With reference to computer system 610, modem 647, network interface 648 or some other method can be used to provide connectivity from each of client computer systems 710, 720 and 730 to network 750. Client systems 710, 720 and 730 are able to access information on storage server 740A or 740B using, for example, a web browser or other client software (not shown). Such a client allows client systems 710, 720 and 730 to access data hosted by storage server 740A or 740B or one of storage devices 760A(1)-(N), 760B(1)-(N), 780(1)-(N) or intelligent storage array 790. FIG. 7 depicts the use of a network such as the Internet for exchanging data, but the present invention is not limited to the Internet or any particular network-based environment.

Other Embodiments

The present invention is well adapted to attain the advantages mentioned as well as others inherent therein. While the present invention has been depicted, described, and is defined by reference to particular embodiments of the invention, such references do not imply a limitation on the invention, and no such limitation is to be inferred. The invention is capable of considerable modification, alteration, and equivalents in form and function, as will occur to those ordinarily skilled in the pertinent arts. The depicted and described embodiments are examples only, and are not exhaustive of the scope of the invention.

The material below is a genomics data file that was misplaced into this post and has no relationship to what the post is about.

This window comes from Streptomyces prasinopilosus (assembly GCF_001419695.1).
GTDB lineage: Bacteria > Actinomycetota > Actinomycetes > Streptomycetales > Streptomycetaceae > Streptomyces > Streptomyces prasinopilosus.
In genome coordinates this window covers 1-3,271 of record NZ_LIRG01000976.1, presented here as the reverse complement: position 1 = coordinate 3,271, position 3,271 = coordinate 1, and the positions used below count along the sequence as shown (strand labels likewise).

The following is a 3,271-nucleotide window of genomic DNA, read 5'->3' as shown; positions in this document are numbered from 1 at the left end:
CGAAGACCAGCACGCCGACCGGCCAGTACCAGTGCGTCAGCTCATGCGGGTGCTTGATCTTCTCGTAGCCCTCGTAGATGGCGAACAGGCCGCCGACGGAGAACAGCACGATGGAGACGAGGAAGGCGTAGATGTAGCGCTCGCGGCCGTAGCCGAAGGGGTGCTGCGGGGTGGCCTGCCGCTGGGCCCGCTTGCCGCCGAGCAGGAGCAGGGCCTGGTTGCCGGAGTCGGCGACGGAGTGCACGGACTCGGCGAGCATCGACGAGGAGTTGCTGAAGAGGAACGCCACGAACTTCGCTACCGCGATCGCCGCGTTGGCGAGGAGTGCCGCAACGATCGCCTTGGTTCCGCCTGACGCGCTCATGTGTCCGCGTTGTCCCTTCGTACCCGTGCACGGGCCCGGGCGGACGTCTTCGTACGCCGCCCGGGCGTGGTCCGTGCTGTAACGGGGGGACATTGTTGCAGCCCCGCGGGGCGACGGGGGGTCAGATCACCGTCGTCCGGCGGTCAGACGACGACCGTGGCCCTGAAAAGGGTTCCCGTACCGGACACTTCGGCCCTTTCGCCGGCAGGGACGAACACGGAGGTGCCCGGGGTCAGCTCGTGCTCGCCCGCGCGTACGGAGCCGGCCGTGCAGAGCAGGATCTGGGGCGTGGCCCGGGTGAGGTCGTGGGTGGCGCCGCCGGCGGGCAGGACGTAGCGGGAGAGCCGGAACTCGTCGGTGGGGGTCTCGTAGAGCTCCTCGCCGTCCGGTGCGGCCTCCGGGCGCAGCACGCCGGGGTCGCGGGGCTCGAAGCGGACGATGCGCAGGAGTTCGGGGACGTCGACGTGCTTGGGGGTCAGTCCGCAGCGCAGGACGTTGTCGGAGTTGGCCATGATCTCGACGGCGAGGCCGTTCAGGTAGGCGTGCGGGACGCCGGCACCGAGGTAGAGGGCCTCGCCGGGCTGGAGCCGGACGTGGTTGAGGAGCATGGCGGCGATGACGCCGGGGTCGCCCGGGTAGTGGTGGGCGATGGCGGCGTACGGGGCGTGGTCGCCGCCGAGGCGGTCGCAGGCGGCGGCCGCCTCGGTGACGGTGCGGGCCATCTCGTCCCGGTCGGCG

The foregoing describes embodiments including components contained within other components (e.g., the various elements shown as components of computer system 610). Such architectures are merely examples, and, in fact, many other architectures can be implemented which achieve the same functionality. In an abstract but still definite sense, any arrangement of components to achieve the same functionality is effectively “associated” such that the desired functionality is achieved. Hence, any two components herein combined to achieve a particular functionality can be seen as “associated with” each other such that the desired functionality is achieved, irrespective of architectures or intermediate components. Likewise, any two components so associated can also be viewed as being “operably connected,” or “operably coupled,” to each other to achieve the desired functionality.

The foregoing detailed description has set forth various embodiments of the present invention via the use of block diagrams, flowcharts, and examples. It will be understood by those within the art that each block diagram component, flowchart step, operation and/or component illustrated by the use of examples can be implemented, individually and/or collectively, by a wide range of hardware, software, firmware, or any combination thereof.

The present invention has been described in the context of fully functional computer systems; however, those skilled in the art will appreciate that the present invention is capable of being distributed as a program product in a variety of forms, and that the present invention applies equally regardless of the particular type of signal bearing media used to actually carry out the distribution. Examples of signal bearing media include recordable media such as floppy disks and CD-ROM, transmission type media such as digital and analog communications links, as well as media storage and distribution systems developed in the future.